Let’s create an editing checklist. I think it’s helpful for students to have a guide for editing or peer editing. Suggest your idea for something that students should check for in the comments, and I will create the document and make it available here for free.
Here’s my contribution:
Mark every instance of the words “this,” “that,” “these,” and “those.” Make sure these words are being used as adjectives rather than pronouns. If they’re being used as pronouns, consider adding a noun, revising the sentence, or combining sentences to avoid vague pronouns.
I ran into that particular issue quite a few times while reading essays today.
I will be cross-posting this request at the EC Ning.
Early on, the IT blogosphere seemed to be populated with folks who were members of ISTE. When I started my ITMA program at VA Tech, I joined ISTE, but I didn’t join any of the other educational technology organizations. My last assignment for Instructional Media included some reading in our text about different organizations. Some of them seem appealing to me. I am curious about my readers’ experiences, however. Are any of you members of professional organizations for instructional technologists? Which ones? What do you like/not like about them? Which ones do you recommend?
I have a student whom I just love (well, a lot of them, actually, but I’m going to focus on just the one today). I have taught her for three years. I teach in a small school, and sometimes that happens. When she was a ninth grader, she let me know she didn’t like to read. One day it dawned on me she might really like Stephenie Meyer’s Twilight, so I told her she should check it out—I thought she’d like it. I don’t really remember for sure, but I think she was in tenth grade by that point. She devoured the book. And the next. And the next. She got the last one when it came out.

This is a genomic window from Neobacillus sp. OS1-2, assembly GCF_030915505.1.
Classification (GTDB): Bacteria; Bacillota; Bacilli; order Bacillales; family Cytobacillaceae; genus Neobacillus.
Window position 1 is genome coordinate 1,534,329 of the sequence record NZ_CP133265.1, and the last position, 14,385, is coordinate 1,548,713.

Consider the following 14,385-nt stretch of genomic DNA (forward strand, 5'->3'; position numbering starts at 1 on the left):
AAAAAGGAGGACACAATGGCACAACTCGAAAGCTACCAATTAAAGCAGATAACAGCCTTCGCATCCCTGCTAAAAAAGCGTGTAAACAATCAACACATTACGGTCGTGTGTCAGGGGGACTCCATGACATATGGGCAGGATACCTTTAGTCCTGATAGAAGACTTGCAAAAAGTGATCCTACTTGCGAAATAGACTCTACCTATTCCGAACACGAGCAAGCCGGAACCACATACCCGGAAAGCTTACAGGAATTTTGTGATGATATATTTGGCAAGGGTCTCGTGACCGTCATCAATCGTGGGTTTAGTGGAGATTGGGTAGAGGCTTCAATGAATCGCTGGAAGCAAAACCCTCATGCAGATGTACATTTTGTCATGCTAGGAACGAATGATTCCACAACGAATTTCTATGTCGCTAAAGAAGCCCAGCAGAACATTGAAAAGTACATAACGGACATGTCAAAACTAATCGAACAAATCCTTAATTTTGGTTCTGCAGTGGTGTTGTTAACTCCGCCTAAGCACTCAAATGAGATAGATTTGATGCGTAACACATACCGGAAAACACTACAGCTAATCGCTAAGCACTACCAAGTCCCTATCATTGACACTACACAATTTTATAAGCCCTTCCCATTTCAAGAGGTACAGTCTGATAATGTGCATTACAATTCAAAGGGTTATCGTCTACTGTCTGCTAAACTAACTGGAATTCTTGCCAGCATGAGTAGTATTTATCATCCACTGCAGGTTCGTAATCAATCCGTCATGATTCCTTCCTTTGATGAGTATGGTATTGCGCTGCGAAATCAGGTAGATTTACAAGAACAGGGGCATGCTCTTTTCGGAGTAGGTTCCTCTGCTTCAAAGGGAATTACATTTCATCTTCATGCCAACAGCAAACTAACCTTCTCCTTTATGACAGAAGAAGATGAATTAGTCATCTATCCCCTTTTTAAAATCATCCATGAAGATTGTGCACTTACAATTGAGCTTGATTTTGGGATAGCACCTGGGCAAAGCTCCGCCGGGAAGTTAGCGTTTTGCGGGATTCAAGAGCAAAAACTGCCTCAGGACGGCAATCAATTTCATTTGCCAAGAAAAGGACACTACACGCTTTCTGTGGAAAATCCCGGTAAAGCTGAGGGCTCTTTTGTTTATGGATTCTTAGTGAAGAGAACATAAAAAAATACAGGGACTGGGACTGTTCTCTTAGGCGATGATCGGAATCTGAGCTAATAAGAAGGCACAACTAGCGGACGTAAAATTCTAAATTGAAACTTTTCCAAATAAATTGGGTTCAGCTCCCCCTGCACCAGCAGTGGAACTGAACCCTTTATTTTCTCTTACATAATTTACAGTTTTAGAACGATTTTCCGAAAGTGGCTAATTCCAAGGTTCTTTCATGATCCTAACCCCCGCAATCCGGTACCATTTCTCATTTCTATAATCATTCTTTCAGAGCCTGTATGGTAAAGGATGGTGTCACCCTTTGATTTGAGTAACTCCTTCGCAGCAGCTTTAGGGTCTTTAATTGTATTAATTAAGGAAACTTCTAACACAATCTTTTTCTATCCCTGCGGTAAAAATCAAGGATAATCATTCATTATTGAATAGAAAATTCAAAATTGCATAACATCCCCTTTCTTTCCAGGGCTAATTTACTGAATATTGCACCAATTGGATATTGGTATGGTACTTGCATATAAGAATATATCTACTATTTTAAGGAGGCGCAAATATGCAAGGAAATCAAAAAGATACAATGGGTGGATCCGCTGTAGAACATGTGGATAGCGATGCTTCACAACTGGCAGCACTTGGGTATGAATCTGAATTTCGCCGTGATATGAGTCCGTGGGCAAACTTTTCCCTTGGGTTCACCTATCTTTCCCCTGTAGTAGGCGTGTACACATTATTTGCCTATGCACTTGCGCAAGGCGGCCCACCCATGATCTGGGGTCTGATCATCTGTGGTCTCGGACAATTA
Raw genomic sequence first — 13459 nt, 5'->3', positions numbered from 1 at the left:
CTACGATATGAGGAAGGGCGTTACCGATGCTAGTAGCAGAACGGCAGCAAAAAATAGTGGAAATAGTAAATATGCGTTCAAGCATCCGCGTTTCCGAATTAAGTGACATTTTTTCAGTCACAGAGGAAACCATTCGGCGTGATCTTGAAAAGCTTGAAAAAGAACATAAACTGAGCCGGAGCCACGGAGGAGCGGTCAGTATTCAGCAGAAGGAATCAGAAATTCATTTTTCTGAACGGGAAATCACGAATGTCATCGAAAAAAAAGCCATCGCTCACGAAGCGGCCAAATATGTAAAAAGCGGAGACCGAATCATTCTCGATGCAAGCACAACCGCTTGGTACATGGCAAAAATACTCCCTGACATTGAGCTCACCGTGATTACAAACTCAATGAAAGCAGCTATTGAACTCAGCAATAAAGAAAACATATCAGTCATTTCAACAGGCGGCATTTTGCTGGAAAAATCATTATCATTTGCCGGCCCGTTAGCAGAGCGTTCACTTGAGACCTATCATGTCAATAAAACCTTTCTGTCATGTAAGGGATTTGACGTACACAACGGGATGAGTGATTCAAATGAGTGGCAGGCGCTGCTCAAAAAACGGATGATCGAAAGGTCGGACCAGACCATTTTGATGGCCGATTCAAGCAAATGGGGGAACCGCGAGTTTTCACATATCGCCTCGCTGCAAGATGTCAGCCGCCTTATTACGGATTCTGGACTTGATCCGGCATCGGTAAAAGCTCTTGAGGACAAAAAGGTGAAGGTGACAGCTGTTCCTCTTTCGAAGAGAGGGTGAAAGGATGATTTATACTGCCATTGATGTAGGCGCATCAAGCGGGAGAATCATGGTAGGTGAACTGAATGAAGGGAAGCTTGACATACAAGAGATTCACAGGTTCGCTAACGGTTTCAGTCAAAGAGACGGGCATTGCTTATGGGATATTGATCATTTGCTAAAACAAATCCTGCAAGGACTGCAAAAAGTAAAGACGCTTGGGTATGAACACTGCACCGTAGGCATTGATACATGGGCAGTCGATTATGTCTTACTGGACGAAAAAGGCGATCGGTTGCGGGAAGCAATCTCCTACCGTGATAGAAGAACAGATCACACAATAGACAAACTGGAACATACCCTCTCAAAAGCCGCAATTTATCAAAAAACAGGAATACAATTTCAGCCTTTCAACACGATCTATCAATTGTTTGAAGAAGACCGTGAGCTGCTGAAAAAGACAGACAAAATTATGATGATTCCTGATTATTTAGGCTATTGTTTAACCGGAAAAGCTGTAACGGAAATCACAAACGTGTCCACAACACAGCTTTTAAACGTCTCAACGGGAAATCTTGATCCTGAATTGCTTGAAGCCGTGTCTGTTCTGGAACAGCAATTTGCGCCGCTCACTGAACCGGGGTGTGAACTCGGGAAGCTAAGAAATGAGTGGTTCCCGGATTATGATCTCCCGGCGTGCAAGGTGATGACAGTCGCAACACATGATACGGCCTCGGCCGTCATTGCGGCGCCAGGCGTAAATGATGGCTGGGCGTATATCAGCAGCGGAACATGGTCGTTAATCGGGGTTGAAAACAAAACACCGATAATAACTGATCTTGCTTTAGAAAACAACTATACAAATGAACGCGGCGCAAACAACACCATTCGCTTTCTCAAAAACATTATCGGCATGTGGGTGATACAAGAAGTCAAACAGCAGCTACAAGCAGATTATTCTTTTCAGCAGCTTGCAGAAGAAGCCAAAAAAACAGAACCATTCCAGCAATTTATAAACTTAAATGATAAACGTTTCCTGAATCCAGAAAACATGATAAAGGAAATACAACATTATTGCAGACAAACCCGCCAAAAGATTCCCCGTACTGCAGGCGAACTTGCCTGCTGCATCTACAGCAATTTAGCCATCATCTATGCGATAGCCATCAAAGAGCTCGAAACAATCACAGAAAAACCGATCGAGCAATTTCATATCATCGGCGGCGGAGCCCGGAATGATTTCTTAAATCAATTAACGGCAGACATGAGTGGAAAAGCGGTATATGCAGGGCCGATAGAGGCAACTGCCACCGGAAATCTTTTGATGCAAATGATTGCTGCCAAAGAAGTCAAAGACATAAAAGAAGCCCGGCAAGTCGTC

Yesterday she showed me that she’s reading The Autobiography of Henry VIII by Margaret George. She said, “Look what I’m reading, Ms. Huff. For pleasure! For pleasure!” She watches The Tudors and has developed a real interest in the historical personages depicted in the series. This book is nearly 1000 pages long. I know the Twilight books aren’t skinny, but I admit I was impressed. She is excited about next year and the opportunity to take a Shakespeare course. In short, whether she’s a voracious reader or not, I don’t know, but she is a reader now. So am I taking credit for that? Heck yes, I am (/Napoleon Dynamite voice). In all seriousness, I made a suggestion. It seemed casual at the time, but it did have an impact in that my student did read and love the book I suggested for her. But I didn’t do anything, really. The book did.
I have begun research into consulting, and I have decided to hang out my shingle as a consultant in integrating technology (especially Web 2.0 tools) into instruction and perhaps backwards design planning. I registered a domain for my Web site, which I began building using iWeb. I may play around with Dreamweaver or do some handcoding–not sure yet. At any rate, I wish this domain had been available when I purchased huffenglish.com, which I chose because the one I wanted was unavailable at the time. I will provide more details once I’ve done more research, planning, and development, but I am fairly excited about going in this direction, as some of my colleagues have been trying to convince me I should for some time. It was very helpful to pick Jim Burke and Angela Stockman‘s brains about getting started, and both were helpful (especially Angela, who hung out her shingle about a year ago and is doing very well).
I am certainly open to suggestions if there is something you have identified that you think I have done well and would be able to teach others to do.
photo credit: Vicki & Chuck Rogers